Prostaglandins have been used for induction of labour since the 1960s. Initial work focused on prostaglandin F2a as prostaglandin E2 was considered unsuitable for a number of reasons. With the development of alternative routes of administration, comparisons were made between various formulations of vaginal prostaglandins. This is one of a series of reviews of methods of cervical ripening and labour induction using standardised methodology. To determine the effects of vaginal prostaglandins E2 and F2a for third trimester cervical ripening or induction of labour in comparison with placebo/no treatment or other vaginal prostaglandins (except Misoprostol). The Cochrane Pregnancy and Childbirth Group trials register, the Cochrane Controlled trials register and bibliographies of relevant papers. Last searched: November 2000. The criteria for inclusion included the following: (1) clinical trials comparing vaginal prostaglandins used for third trimester cervical ripening or labour induction with placebo/no treatment or other methods listed above it on a predefined list of labour induction methods; (2) random allocation to the treatment or control group; (3) adequate allocation concealment; (4) violations of allocated management not sufficient to materially affect conclusions; (5) clinically meaningful outcome measures reported; (6) data available for analysis according to the random allocation; (7) missing data insufficient to materially affect the conclusions. A strategy has been developed to deal with the large volume and complexity of trial data relating to labour induction. This involved a two-stage method of data extraction. The initial data extraction was done centrally, and incorporated into a series of primary reviews arranged by methods of induction of labour, following a standardised methodology. The data was then extracted from the primary reviews into a series of secondary reviews, arranged by category of woman. To avoid duplication of data in the primary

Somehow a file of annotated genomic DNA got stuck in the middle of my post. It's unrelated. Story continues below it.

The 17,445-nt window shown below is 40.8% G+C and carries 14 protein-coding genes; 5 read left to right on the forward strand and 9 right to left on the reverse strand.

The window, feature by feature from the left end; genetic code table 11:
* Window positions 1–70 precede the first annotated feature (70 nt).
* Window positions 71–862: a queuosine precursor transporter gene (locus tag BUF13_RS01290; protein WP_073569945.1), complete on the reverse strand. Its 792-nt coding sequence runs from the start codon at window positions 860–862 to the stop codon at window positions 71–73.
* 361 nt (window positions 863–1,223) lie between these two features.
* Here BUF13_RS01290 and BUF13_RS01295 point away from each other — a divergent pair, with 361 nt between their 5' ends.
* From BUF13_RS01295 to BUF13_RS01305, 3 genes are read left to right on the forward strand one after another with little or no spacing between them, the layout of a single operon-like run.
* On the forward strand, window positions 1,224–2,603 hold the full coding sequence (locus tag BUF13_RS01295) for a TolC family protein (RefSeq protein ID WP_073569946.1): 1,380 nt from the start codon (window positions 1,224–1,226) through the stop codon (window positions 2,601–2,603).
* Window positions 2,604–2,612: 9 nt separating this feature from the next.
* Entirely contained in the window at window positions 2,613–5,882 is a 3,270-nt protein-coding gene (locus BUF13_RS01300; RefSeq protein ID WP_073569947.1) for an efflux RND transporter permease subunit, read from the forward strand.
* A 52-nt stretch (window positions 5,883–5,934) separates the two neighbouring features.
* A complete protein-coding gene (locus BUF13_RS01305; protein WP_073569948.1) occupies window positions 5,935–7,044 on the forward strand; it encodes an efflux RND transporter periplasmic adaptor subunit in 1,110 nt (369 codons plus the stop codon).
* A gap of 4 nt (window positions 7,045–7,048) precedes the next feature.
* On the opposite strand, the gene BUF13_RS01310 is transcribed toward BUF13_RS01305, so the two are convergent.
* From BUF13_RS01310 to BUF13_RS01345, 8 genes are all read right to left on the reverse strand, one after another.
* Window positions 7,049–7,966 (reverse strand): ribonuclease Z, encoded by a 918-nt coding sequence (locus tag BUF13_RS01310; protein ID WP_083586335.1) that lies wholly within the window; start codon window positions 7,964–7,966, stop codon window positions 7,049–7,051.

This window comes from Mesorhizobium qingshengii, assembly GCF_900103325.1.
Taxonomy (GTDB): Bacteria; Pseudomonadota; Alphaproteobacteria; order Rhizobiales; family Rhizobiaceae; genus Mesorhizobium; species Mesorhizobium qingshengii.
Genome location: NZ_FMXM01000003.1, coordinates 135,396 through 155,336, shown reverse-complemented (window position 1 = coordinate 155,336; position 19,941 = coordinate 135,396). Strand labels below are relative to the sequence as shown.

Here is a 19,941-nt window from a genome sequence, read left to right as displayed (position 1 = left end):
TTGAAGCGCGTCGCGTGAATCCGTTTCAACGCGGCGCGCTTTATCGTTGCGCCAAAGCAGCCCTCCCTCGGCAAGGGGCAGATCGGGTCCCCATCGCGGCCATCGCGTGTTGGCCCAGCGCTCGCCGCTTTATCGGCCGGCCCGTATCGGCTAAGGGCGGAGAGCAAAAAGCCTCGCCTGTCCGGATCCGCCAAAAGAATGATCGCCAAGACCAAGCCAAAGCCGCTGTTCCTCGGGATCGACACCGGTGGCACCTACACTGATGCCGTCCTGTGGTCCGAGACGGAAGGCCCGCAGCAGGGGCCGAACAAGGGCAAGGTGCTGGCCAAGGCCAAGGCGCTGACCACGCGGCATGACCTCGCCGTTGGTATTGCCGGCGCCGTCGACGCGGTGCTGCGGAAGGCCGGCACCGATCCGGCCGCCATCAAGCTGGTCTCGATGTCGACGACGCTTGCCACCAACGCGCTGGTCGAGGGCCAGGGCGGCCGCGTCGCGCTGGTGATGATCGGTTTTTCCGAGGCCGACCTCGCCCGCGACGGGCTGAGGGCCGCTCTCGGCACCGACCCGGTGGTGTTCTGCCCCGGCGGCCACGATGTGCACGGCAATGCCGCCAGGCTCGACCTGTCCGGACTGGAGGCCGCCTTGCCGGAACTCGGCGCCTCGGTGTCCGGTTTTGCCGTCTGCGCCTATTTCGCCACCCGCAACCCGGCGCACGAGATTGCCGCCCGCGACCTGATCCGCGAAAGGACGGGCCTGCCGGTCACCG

2. Division of labour in colony defence against vertebrate predators by the social wasp Polistes fuscatus.

    PubMed

    Judd

    2000-07-01